The true eye opener was when, a short while later, a different regular, who is not among their circle, came in. The newcomer was immediately set upon by the exact same member who began the teasing of the earlier target, for the same reason – their choice of clothes! The newbie to this circle of silliness is a good natured person who rolled with the jabs, accepting the teasing without complaint – at first. But, after just one drink, they closed out and left, which is very unusual for them, and they made comment on their way out regarding their need to go home and change.
When I saw this, it angered me, for several reasons.
First, the person who initiated this is what I think of as a ‘uniform’ dresser. Their attire rarely varies from a very rigid form. It’s always some variation of the same style tee shirt, with the same jeans, same boots, vest, etc. It is obviously what they are comfortable in and no one, myself included, cares because if that’s their thing, so be it. The problem comes in when they express that anything other than their style of dress is somehow either silly looking, effeminate, or worthy of ridicule in some form. Now, don’t get me wrong, this person is not an asshole, they aren’t mean or cruel – at least not intentionally – and I believe that their teasing is just a form of bonding.
However… When they extended that teasing to someone not in their group, it crossed a line in my opinion.
The other regular is not in their social circle. Nor does that person normally spend any significant time at the bar at the same times this group tends to be there. They know each other, are friendly, and when they are in at the same time, everyone is happy and social. But I cannot for the life of me understand what would make this person think that it was ok to ridicule the other regular’s clothes like that and think that person would not be offended, whether they let it be known or not. Nothing was said by the newcomer, but the fact that they left so quickly and commented on the way out, told me very clearly that they had been made to feel uncomfortable, and, in my opinion, unwelcome in the group.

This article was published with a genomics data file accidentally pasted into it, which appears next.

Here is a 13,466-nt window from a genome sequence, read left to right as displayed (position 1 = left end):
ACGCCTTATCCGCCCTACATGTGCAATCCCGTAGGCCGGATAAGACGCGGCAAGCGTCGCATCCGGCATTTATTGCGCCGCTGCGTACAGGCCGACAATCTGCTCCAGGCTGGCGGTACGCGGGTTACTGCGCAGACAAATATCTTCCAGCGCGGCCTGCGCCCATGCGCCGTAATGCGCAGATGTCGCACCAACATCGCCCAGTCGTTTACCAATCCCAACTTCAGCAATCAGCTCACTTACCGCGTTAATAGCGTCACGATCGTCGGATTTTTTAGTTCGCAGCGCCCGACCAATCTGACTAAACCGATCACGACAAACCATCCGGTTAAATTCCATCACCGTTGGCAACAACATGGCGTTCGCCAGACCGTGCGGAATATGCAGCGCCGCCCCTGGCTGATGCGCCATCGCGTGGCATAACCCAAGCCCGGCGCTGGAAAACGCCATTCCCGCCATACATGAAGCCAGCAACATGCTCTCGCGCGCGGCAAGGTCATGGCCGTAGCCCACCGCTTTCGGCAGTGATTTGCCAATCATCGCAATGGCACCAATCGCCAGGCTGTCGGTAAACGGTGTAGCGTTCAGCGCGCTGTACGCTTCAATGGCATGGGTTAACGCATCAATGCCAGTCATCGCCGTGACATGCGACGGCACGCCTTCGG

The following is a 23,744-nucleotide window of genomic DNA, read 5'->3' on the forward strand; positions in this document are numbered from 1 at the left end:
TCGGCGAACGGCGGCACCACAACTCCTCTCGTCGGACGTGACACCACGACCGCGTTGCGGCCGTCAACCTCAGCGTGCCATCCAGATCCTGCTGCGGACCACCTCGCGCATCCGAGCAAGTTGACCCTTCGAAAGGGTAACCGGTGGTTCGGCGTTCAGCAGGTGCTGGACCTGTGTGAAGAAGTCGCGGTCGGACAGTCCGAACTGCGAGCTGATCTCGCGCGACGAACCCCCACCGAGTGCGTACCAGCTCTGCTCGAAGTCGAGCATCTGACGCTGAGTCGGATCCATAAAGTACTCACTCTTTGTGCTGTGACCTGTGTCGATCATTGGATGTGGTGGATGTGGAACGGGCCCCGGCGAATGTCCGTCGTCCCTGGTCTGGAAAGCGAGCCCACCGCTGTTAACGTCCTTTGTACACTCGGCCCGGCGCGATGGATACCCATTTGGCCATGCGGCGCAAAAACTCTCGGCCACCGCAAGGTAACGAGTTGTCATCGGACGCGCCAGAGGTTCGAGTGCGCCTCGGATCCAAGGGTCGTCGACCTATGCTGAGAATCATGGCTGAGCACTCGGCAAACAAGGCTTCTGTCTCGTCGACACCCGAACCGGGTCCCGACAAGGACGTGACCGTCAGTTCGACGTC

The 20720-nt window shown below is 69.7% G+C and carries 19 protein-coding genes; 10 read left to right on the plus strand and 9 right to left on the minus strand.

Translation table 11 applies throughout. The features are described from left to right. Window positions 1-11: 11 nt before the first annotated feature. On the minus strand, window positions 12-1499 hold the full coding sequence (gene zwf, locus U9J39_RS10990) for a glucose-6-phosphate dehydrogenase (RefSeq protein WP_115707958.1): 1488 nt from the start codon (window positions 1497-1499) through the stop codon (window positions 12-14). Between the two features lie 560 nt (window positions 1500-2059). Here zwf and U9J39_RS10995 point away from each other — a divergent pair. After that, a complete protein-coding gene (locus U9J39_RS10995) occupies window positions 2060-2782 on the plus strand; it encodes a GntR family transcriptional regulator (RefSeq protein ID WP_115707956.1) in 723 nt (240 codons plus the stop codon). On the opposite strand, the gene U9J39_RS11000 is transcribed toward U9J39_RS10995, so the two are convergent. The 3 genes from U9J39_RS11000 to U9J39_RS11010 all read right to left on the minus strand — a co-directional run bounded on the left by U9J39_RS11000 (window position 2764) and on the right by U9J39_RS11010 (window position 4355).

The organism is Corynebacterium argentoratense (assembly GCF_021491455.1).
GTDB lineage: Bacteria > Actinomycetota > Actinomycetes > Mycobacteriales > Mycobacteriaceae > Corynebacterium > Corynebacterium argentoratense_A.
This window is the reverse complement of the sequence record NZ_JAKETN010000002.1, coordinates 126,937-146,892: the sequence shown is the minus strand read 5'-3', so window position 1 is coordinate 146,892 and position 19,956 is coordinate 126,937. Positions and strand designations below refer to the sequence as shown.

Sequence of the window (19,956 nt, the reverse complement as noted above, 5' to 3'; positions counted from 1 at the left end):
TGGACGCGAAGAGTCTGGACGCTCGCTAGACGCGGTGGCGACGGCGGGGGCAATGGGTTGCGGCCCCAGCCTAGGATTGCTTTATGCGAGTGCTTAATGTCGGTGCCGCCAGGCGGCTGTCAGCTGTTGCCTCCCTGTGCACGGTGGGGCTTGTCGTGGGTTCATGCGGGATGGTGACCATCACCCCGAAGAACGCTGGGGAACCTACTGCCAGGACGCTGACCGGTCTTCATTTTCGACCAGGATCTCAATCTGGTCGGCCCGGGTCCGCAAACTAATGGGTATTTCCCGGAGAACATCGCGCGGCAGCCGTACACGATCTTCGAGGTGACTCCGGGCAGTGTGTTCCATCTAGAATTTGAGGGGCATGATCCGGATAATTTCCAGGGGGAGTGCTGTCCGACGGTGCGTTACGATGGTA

I seriously doubt that anyone in this clique (for lack of a better word) sets out to offend or hurt anyone; and I do not at all think that they intentionally exclude or try to make anyone feel unwelcome. As I stated earlier, these people are not assholes, and they are generally really nice people. But, when they get together, this group think mentality seems to take hold and the dynamic changes. Their behavior mimics that of the high school cliques in that think they are cooler than others, including the establishment of an undeclared leader who sets the tone of acceptability for all by their defacto approval or disapproval of outsiders, which is expressed by the way they treat those outsiders.
I find the whole dynamic, now that I’ve really seen it, very disappointing. These are grown adults, who you would presume had long ago outgrown such a way of behaving. And the existence of this lingering remnant of an adolescent need to belong, in the form of group think and peer pressure to conform to the group or be excluded, makes me wonder if there is any hope that anyone ever really matures past that stage.
What makes some of us grow up, embrace mature perspectives and break from pack thinking, while others do not? Is it an active choice, to cling to the mentality of adolescence and thereby cling to youth gone by? Or is it an internal, subconscious resistance to aging that expresses itself through clinging to familiar, adolescent habits and norms because they feel young?
I don’t know the answer to any of these questions and I doubt I will any time soon, but I feel better having written them out and viewed them outside the cloudy, often very busy confines of my brain.
Until the next clear headed break… be well all 🙂
~ Gigi ~